Archive for the ‘Haskell’ Category

Do-notation can be misleading

Wednesday, August 13th, 2014

Consider the following function:

oddness :: Maybe Int
oddness = do
  let a = Just 1 :: Maybe Int
  b <- a
  return b

Perfectly fine, albeit contrived, redundant, etc. Bear with me. Now consider what happens if we change the value of a:

oddness :: Maybe Int
oddness = do
  let a = Nothing :: Maybe Int
  b <- a
  return b

This looks odd, because it looks like we’re extracting the value from a into b, and then passing it to return – it looks like there’s some Int we extract from Nothing, and calling return converts it back to Nothing.

But of course, we know that this do-notation desugars to something like:

oddness :: Maybe Int
oddness =
  let a = Nothing :: Maybe Int
  in a >>= \b -> return b

And recall the definition of (>>=) for Maybe:

instance  Monad Maybe  where
    (Just x) >>= k      = k x
    Nothing  >>= _      = Nothing

So what’s happening here is that what’s on the right of (>>=) remains unevaluated, and Nothing is the result. Mystery solved.

Functional Rainbow

Monday, December 29th, 2008

Functional Rainbow

Haskell – the videos

Thursday, August 9th, 2007

If you’re one of the approx 3 people left in the world who:

I suggest you get over there. It’s quite long, and it gets a bit difficult to follow without slides around 30 minutes into part 2, but it’s well worth watching. SPJ is an entertaining presenter, partly at least because he seems to be a bit of a stereotypical university lecturer type: very enthusiastic, clearly a towering intellect in the FP world, but on the other hand seems to bumble his way through the business of actually using computers!

If he’d been my lecturer back in the day, perhaps I’d have appreciated functional programming a bit more (“To do that, you’d have to solve the halting problem… so… it’s tricky.”).

More on Tree Folds

Tuesday, July 17th, 2007

After some thought, I think I have the definitions for left and right fold on a tree:

foldrTree :: (a -> b -> b) -> b -> InternalTree a -> b
foldrTree f z ILeaf = z
foldrTree f z (IBranch a x y) = foldrTree f (f a (foldrTree f z y)) x

foldlTree :: (a -> b -> a) -> a -> InternalTree b -> a
foldlTree f z ILeaf = z
foldlTree f z (IBranch a x y) = foldlTree f (f (foldlTree f z x) a) y

Of course, these folds are simplified: they don’t have a separate function for dealing with leaves and branches. This leads to things like flatten only working one way, i.e.
foldrTree (:) [] t
works because (:) will accumulate values onto a list properly from the right, but
foldlTree (:) [] t
gives a type error (because (:) cannot append a value onto a list working from the left).

Arboreal Haskell

Monday, July 16th, 2007

(Chapter 7 of The Haskell School of Expression is about trees.)

The first definition is of a tree with values stored only at the leaves, i.e.

data Tree a = Leaf a | Branch (Tree a) (Tree a)

It then gives a mapTree function (equivalent to map on a list), which is trivial, and functions fringe, treeSize and treeHeight, which return respectively the list of the leaf values, the number of leaves, and the max depth. In the text, these are defined in the usual recursive way. An exercise is to write a Tree equivalent of the fold function for lists. Which I think I managed:

foldTree :: (a -> b -> b) -> (b -> b -> b) -> b -> Tree a -> b
foldTree fLeaf _ init (Leaf x) = fLeaf x init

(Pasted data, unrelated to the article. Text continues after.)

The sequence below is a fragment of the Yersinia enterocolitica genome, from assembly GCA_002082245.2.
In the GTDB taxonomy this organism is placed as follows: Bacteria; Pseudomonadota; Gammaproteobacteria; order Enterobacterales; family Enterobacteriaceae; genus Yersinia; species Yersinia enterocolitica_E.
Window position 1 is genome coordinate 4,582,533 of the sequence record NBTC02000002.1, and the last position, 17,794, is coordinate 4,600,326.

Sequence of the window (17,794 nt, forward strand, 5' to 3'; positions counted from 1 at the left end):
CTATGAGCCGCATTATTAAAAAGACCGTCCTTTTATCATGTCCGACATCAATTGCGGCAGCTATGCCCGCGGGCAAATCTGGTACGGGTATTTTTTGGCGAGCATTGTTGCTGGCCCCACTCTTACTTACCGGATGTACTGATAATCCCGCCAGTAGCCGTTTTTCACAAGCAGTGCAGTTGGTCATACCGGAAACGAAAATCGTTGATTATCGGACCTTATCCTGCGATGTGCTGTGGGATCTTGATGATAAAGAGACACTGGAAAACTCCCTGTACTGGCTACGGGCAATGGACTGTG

foldTree fLeaf fBranch init (Branch x y) = fBranch x' y'
    where x' = foldTree fLeaf fBranch init x
          y' = foldTree fLeaf fBranch init y

The trick was in recognising that I needed two functions, one for dealing with leaves and the other for dealing with branches (because (:) is a different type from (++) and both are used in fringe). Of course, the performance implication of all those list appends makes me think that in the real world, I’d write fringe using only (:):

fastFringe :: Tree a -> [a]
fastFringe t = acc t []
    where acc (Leaf x) l = x : l
          acc (Branch x y) l = acc x (acc y l)

(It also occurs to me that fringe is more usually called flatten IME). The next exercises involved trees with internal values (not at the leaves), i.e.

data InternalTree a = ILeaf
                    | IBranch a (InternalTree a) (InternalTree a)

This is a bit more like way I’m used to trees working, and the exercises were easier. InternalTree versions of zipWith and zip (defined in terms of zipWith of course) were easy, as were versions of take and takeWhile. I was impressed with the “magic” of the InternalTree version of repeat:

repeatInternalTree :: a -> InternalTree a
repeatInternalTree a = t
    where t = (IBranch a (t) (t))

There are two bits of magic here. First, this is an infinitely recursive definition. Haskell uses lazy evaluation, so this is designed to be used with takeTree or takeTreeWhile. The second piece of magic: where is the base case constructor (ILeaf) specified? It isn’t! Yet

takeTree 2 (repeatInternalTree 5)

returns

IBranch 5 (IBranch 5 ILeaf ILeaf) (IBranch 5 ILeaf ILeaf)

as hoped for, if not quite expected. The only thing I’m not really grokking right now are the InternalTree versions of foldr and possibly foldl (and possibly a third type of fold). I’ve got a feeling there is some higher-order function extractable that controls pre-, post-, or in-order node traversal on InternalTree, but I’m unsure of the structural differences of foldl and foldr when applied to trees. I am also puzzling a bit over the semantics of zipWith and zip when applied to trees with only leaf-node values.

PS. Gleep = glorp.

Another Haskell question

Tuesday, July 10th, 2007

Which pattern is more efficient?

Pattern a:

circleSumA :: [Int] -> Int
circleSumA (i1 : is) = aux i1 is
    where aux i [] = i + i1
          aux i is = i + aux (head is) (tail is)

Pattern b:

circleSumB :: [Int] -> Int
circleSumB is = sum (is ++ [head is])

Is the Haskell compiler/interpreter able to make pattern b as efficient as pattern a? What about in the more general case where the operation is operating on more than 2 list elements? e.g. Folding a dot product over a list of points (obviously taking three points at a time to compute the dot product of the two vectors formed). In this case, Pattern b would have to perform 2 list appends (is ++ [head is] ++ [head (tail is)]). Would these get optimised?